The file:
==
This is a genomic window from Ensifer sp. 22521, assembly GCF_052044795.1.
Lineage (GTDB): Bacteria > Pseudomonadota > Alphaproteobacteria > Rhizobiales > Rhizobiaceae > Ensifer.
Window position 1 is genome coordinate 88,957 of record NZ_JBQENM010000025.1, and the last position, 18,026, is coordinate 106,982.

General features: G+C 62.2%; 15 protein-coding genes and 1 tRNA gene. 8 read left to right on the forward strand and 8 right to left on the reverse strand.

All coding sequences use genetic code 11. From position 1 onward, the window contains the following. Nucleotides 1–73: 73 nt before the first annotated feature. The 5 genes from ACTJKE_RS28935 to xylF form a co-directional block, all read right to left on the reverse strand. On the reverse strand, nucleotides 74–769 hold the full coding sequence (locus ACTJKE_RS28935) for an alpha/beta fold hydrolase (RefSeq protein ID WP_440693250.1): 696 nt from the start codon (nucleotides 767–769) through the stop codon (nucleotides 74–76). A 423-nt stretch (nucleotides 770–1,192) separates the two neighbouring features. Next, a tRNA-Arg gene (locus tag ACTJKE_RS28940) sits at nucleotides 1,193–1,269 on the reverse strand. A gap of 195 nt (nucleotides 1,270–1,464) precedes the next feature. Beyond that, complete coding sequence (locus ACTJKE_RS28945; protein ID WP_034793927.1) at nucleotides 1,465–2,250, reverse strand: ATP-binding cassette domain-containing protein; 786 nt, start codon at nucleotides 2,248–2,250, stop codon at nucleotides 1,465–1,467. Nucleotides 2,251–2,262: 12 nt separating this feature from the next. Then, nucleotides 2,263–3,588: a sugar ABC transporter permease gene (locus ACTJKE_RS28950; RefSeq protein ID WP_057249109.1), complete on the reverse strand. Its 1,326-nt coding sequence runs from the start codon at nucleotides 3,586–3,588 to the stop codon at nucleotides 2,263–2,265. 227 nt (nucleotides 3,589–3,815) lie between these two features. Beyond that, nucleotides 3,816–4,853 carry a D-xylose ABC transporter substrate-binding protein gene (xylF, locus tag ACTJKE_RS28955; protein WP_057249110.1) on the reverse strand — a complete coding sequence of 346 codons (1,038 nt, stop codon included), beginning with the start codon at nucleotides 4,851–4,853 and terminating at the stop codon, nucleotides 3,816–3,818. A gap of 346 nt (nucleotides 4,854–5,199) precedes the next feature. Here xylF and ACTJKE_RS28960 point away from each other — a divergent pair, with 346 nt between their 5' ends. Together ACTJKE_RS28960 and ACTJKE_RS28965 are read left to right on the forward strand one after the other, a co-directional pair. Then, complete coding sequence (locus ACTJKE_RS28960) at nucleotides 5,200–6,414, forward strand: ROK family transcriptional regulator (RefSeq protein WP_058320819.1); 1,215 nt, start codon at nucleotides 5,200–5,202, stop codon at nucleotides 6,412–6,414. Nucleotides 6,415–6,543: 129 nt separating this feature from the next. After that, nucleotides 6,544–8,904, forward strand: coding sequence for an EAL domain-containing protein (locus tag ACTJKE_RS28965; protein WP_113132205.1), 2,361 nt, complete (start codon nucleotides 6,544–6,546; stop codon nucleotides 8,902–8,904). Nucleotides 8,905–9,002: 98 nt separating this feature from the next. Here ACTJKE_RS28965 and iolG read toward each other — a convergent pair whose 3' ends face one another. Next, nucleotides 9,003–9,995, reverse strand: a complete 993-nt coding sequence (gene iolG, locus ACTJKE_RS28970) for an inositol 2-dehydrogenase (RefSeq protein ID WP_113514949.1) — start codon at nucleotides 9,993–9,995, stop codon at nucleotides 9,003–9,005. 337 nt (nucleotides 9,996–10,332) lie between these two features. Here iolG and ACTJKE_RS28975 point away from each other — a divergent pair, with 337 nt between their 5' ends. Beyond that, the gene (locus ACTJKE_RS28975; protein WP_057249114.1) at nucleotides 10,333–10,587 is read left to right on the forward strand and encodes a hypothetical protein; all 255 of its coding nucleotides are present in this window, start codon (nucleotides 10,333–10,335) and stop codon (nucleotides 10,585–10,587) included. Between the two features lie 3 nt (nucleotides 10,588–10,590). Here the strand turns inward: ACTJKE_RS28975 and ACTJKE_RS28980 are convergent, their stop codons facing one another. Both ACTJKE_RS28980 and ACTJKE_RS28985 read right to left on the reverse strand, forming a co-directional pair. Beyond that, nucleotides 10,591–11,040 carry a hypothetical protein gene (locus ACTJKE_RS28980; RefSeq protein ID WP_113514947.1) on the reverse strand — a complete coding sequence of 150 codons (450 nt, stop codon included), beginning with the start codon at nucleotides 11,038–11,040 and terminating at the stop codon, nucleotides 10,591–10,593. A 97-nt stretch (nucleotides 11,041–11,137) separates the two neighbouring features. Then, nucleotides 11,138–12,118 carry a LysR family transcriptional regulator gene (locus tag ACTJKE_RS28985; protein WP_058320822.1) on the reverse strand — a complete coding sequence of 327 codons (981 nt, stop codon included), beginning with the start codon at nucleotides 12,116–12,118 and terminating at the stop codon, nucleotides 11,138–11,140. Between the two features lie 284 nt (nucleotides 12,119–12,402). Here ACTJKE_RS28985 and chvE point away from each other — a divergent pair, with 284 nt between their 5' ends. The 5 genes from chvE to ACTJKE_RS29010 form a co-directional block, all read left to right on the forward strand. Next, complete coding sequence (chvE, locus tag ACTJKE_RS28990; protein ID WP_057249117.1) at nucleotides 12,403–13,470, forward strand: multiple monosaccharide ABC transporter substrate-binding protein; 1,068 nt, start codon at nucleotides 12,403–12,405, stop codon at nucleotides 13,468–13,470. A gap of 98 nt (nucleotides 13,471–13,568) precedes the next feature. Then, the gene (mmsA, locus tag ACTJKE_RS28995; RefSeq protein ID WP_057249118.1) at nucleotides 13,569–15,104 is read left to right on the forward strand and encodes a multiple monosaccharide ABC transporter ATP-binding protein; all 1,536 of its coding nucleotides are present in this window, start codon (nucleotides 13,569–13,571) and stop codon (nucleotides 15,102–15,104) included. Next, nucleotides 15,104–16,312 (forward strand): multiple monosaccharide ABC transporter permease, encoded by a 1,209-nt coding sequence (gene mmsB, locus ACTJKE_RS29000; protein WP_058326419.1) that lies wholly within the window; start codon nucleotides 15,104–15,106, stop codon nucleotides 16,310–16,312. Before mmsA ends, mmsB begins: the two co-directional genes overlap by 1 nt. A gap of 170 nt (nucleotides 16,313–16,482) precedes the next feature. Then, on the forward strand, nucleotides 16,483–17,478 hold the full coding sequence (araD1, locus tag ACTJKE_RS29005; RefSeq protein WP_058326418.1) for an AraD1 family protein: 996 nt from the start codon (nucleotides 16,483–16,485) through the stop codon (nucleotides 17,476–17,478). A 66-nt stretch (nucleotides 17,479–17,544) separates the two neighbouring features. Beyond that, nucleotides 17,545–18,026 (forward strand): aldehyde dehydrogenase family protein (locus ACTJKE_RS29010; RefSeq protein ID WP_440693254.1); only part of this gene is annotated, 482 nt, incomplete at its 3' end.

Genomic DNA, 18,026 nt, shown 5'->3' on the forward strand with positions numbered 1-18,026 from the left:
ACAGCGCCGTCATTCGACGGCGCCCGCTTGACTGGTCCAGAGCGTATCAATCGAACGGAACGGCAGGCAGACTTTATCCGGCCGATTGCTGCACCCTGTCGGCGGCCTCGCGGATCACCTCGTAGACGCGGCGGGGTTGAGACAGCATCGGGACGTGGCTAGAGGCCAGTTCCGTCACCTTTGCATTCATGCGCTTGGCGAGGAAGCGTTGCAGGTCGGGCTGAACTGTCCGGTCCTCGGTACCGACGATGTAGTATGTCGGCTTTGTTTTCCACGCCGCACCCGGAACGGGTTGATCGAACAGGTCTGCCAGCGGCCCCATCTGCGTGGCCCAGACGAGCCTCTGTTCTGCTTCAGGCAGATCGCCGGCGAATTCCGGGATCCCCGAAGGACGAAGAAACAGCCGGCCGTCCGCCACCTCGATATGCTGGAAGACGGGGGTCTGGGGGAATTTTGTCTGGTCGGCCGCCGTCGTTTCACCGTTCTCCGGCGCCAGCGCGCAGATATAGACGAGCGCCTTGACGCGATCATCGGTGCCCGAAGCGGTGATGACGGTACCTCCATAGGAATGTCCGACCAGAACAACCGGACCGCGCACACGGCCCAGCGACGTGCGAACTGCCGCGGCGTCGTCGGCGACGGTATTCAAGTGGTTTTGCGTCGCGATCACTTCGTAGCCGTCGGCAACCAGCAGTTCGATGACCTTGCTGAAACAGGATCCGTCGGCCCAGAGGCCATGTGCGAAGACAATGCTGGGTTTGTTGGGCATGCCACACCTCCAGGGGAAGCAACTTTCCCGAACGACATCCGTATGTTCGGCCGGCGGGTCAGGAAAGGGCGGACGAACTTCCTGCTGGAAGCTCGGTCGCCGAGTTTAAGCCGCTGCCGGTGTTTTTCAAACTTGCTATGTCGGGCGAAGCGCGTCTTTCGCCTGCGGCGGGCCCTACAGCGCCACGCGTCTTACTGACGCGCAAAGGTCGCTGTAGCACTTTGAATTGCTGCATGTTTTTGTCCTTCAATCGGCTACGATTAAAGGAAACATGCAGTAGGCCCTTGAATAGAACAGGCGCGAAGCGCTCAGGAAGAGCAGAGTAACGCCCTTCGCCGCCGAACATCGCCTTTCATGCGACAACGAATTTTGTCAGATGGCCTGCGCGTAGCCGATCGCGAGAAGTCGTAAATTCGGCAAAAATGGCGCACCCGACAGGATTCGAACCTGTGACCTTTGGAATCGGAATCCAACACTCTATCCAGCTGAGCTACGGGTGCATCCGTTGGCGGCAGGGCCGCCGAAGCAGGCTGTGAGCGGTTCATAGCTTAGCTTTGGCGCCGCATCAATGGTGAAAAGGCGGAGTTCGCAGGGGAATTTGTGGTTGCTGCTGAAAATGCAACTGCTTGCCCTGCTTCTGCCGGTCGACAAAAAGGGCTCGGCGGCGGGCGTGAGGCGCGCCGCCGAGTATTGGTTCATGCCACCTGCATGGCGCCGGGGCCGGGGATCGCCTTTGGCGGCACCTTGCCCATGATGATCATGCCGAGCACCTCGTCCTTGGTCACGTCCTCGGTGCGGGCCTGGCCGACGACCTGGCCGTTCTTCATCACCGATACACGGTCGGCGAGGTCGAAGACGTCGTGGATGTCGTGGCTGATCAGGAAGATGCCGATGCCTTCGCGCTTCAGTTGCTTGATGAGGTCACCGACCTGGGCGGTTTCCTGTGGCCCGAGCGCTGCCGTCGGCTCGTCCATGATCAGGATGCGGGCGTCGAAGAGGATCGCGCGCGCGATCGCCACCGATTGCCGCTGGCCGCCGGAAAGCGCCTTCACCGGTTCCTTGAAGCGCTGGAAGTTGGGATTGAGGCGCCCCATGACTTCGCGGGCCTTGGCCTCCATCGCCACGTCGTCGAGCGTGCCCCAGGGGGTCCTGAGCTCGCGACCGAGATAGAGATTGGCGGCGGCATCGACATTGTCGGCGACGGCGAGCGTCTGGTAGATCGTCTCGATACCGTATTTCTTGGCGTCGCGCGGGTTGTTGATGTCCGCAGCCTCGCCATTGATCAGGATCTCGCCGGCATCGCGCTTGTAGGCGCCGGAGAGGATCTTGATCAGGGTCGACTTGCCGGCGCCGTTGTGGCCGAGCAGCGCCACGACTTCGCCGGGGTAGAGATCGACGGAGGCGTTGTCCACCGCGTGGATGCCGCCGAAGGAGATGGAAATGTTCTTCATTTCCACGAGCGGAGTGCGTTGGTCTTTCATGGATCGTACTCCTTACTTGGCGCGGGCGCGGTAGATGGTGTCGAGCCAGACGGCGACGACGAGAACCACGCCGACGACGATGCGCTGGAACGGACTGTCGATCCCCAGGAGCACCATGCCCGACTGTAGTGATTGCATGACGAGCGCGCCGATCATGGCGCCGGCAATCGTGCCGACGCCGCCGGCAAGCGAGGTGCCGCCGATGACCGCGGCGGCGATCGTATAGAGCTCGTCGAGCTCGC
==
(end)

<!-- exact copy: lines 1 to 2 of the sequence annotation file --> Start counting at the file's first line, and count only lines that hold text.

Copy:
This is a genomic window from Ensifer sp. 22521, assembly GCF_052044795.1.
Lineage (GTDB): Bacteria > Pseudomonadota > Alphaproteobacteria > Rhizobiales > Rhizobiaceae > Ensifer.